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Transport and Inner City Firms: Results of\ud the Leeds Surveys.

By N.S. Patterson and A.D. May


Twelve firms from the Holbeck Hunslet Industrial Area of inner Leeds were surveyed early in 1980 to determine the type, extent and severity of their transport problems. In order to compare and contrast these problems with those of firms located in an outer urban area twelve firms in the Stanningley area of Leeds were also surveyed. \ud \ud The samples have been treated as a series of case studies and the results for individual firms are available from the authors. This paper presents the survey results aggregated for each of the study areas. \ud \ud The predominant inner area problems revealed during the surveys, and amenable to solution by local authorities or the firms themselves, included: congestion and delays on the journey to work, on business trips and on commercial vehicle trips; inadequate parking at the firm; public transport difficulties for the journey to work; personal trips during the day; manoeuvring difficulties into and within premises for commercial vehicles; and delays during loading and unloading. \ud \ud Taken together, the results of the five surveys which were conducted at each firm suggested that in terms of the number of firms affected, and the degree of severity, transport problems did not seriously disrupt firmsr operations. Nevertheless they resulted in considerable lost time and in many cases a direct cost. There was a general inability of management to place a money cost against the problems which they mentioned and consequently there is the possibility that the impact of problems may be understated by local authorities. \ud \ud With the exception of parking at the firm, and to some extent manoeuvring difficulties, firms in Stanningley suffered similar problems to those in Holbeck Hunslet. In the case of Leeds it could not be concluded that inner area firms experienced different types of problems, and to a greater degree of severity, than firms located elsewhere in the urban area. Solutions applicable to the inner area are therefore, likely to be appropriate elsewhere. \ud \ud This paper is the first in a series reporting the results of surveys of samples of firms in Leeds and London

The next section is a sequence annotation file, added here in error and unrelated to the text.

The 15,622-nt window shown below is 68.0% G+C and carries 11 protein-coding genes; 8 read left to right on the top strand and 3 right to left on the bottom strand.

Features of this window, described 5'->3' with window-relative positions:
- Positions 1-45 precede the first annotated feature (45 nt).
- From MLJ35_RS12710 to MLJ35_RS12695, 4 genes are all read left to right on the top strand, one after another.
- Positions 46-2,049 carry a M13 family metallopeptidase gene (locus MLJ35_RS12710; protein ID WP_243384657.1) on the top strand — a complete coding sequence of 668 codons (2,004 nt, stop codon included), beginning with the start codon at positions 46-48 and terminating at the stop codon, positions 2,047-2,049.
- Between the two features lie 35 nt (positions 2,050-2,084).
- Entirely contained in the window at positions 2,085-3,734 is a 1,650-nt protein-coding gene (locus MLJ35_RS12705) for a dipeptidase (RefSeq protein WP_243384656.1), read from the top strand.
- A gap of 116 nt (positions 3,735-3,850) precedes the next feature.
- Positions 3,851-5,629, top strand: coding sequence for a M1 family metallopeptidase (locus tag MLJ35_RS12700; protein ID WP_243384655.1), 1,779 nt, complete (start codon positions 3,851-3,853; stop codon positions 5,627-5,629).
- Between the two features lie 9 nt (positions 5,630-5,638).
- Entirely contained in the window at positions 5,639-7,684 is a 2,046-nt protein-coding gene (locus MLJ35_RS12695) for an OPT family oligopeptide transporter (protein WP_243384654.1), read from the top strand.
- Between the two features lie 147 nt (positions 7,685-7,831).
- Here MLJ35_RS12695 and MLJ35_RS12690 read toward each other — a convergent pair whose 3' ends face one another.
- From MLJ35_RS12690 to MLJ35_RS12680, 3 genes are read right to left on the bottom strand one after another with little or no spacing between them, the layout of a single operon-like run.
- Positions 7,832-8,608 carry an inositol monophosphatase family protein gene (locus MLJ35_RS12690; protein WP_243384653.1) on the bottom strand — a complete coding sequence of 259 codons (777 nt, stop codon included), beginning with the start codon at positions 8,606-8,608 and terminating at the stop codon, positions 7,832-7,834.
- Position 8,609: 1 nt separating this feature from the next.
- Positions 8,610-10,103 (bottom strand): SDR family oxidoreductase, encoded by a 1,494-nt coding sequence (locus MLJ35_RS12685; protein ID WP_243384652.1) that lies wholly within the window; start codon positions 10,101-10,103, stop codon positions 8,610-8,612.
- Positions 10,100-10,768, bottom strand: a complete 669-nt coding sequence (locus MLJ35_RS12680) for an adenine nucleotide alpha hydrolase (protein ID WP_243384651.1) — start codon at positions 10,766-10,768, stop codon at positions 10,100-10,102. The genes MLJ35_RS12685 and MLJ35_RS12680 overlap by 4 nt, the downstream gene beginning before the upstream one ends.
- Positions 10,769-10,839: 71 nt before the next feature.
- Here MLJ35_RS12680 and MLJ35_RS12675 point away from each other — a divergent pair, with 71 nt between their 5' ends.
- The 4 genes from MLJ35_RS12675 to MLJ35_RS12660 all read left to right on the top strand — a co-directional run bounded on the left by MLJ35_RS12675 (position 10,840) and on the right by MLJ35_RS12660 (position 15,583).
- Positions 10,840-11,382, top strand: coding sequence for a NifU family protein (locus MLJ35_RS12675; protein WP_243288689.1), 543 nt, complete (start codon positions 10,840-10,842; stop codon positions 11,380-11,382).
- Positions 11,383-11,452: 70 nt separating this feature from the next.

Publisher: Institute of Transport Studies, University of Leeds
Year: 1980
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